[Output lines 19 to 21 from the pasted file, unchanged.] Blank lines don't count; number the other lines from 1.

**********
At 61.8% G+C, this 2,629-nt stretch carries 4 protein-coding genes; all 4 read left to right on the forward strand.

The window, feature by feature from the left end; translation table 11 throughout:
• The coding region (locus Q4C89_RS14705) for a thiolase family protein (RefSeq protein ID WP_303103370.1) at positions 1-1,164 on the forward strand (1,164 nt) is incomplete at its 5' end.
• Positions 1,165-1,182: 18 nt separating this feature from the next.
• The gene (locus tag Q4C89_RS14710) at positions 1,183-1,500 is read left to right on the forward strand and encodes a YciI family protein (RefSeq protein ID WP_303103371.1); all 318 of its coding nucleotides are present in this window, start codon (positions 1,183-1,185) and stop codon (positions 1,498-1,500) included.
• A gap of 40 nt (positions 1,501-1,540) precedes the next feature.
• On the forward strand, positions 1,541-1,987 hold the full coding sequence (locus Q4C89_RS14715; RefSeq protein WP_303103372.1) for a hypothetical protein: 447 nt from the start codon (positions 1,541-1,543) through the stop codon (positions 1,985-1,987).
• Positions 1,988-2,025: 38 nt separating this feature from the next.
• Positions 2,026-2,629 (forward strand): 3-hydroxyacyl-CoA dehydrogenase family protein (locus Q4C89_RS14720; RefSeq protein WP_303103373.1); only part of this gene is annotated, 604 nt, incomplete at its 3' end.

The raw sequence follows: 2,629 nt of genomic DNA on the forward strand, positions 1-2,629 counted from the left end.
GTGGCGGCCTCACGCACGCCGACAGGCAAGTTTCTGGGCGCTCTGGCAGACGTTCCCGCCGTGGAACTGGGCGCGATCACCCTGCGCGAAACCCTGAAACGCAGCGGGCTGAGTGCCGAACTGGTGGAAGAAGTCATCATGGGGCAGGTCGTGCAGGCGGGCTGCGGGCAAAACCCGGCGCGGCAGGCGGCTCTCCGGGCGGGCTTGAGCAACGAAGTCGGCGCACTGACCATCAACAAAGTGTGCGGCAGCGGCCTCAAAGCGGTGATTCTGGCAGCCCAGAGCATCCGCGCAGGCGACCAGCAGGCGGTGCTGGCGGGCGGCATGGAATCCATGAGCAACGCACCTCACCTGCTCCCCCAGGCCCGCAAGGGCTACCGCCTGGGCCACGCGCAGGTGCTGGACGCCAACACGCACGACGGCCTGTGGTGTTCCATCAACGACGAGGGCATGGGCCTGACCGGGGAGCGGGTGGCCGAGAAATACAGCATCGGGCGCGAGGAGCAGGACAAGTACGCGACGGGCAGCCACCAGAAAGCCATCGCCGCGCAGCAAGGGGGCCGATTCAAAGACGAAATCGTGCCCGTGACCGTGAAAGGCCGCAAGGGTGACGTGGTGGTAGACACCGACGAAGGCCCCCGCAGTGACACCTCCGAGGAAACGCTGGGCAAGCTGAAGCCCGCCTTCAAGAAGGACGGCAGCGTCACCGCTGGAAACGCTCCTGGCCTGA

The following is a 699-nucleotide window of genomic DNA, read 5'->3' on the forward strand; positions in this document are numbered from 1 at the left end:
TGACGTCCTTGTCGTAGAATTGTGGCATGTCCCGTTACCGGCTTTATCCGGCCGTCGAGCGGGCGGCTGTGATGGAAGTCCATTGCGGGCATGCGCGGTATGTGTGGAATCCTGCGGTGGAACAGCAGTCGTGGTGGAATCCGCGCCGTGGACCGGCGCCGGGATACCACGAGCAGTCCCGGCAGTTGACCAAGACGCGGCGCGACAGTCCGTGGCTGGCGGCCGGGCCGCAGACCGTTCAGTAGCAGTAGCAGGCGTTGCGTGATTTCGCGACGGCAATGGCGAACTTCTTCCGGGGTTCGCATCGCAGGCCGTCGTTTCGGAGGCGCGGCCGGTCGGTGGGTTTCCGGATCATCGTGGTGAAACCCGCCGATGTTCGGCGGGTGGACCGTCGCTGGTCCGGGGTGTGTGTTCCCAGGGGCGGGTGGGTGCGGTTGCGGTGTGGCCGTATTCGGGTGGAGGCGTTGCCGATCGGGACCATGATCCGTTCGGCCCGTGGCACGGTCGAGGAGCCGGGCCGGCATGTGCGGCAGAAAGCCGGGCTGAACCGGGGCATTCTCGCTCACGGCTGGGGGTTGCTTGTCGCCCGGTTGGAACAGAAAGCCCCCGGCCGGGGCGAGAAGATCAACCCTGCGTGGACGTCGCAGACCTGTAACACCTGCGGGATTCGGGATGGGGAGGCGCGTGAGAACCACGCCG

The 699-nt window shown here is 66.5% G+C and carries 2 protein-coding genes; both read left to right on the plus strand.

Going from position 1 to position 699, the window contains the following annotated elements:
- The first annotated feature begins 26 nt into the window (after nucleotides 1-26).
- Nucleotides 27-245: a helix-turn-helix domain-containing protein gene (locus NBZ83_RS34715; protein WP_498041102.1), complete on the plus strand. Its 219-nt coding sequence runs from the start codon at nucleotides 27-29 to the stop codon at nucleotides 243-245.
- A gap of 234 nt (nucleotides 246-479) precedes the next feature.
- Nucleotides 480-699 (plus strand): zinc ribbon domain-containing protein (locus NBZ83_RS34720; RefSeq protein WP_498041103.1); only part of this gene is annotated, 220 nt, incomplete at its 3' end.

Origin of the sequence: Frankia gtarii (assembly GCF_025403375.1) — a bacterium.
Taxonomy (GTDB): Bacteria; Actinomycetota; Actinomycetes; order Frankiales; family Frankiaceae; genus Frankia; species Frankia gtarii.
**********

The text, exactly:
- Nucleotides 480-699 (plus strand): zinc ribbon domain-containing protein (locus NBZ83_RS34720; RefSeq protein WP_498041103.1); only part of this gene is annotated, 220 nt, incomplete at its 3' end.

Origin of the sequence: Frankia gtarii (assembly GCF_025403375.1) — a bacterium.
Taxonomy (GTDB): Bacteria; Actinomycetota; Actinomycetes; order Frankiales; family Frankiaceae; genus Frankia; species Frankia gtarii.